Two steps in detecting and removing cat urine
Sometimes you suspect that either your cat or an intruding cat has sprayed urine in your home. You can’t be sure but you think it might be there but you can’t see it. You can do two things to find it and get rid of it.
Detecting cat urine
Ultraviolet light, also known as blacklight, causes phosphorus and proteins in a cat’s urine to glow which makes it relatively easy to detect. Even if it’s been cleaned, but not using an enzyme cleaner, it will show up under UV light.
Removing cat urine
NOTE: I am a bit dubious about the science which I have mentioned below but it is tricky to get to the bottom of the chemistry involved.
Cat urine is like human urine. It contains concentrated metabolic waste which is made up of urea, creatine, sodium chloride (salt), uric acid, various detoxify substances and electrolytes. The yellow colour comes from a chemical called urobilinogen. Normal urine contains some urobilinogen. It is a colourless byproduct of bilirubin reduction. Cat urine also contains five different bacteria strains.
When urine decomposes it gives off an ammonia odour. Bacteria decomposes the urea and in a second stage of decomposition the urine emits mercaptans (thiols). These are organosulphur molecules composed of carbon, hydrogen and sulphur which give off a pungent odour similar to cabbage or garlic. It is perhaps this smell which gives feline urine is characteristic odour.
Various theories on how enzyme cleaners clean and kill the smell of feline urine
One website says that enzyme cleaners designed to get rid of feline urine operate on it in an enzymatic reaction: the hydrolysis of urea. The enzymes are proteins which speed up the chemical reaction breaking up the urea into carbon dioxide and ammonia. These gases evaporate very quickly. Hydrolysis is a chemical reaction or process in which a molecule of water is added to a substance.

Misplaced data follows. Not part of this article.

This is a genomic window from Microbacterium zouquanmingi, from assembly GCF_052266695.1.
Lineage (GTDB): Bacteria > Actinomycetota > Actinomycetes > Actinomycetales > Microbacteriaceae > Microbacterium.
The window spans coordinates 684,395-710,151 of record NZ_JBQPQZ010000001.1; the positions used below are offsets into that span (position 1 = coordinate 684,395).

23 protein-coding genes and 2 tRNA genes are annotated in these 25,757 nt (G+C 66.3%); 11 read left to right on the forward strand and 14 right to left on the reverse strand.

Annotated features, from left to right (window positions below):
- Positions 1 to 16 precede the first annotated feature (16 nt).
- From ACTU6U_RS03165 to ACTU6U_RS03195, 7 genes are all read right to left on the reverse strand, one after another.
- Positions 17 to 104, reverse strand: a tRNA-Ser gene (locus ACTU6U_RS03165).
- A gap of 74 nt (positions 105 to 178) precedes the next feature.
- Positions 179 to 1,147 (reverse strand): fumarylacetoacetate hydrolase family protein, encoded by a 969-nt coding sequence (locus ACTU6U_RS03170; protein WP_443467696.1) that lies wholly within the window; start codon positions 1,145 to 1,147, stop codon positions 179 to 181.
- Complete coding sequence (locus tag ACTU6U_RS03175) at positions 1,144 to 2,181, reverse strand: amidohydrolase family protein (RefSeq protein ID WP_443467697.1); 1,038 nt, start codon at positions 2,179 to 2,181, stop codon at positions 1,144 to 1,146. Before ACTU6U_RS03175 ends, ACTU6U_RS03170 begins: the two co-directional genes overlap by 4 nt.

Another website says that enzyme cleaners work by eating the bacteria in the urine. The enzymes effectively consume the bacteria and this, it seems, stops the bacteria decomposing the urea which causes the creation of thiols causing the strong smell.
Another theory comes from a retailer of a super strength enzyme cleaner. They state on Amazon that “This spray contains natural enzymatic bacteria that are activated on contact with odors and stains, feeding on ammonia crystals and organic matter until they are completely eliminated”.
Your guess is as good as mine. One thing is for sure: it works. I can vouch for it. It is cheap too so I wouldn’t bother making some homemade stuff.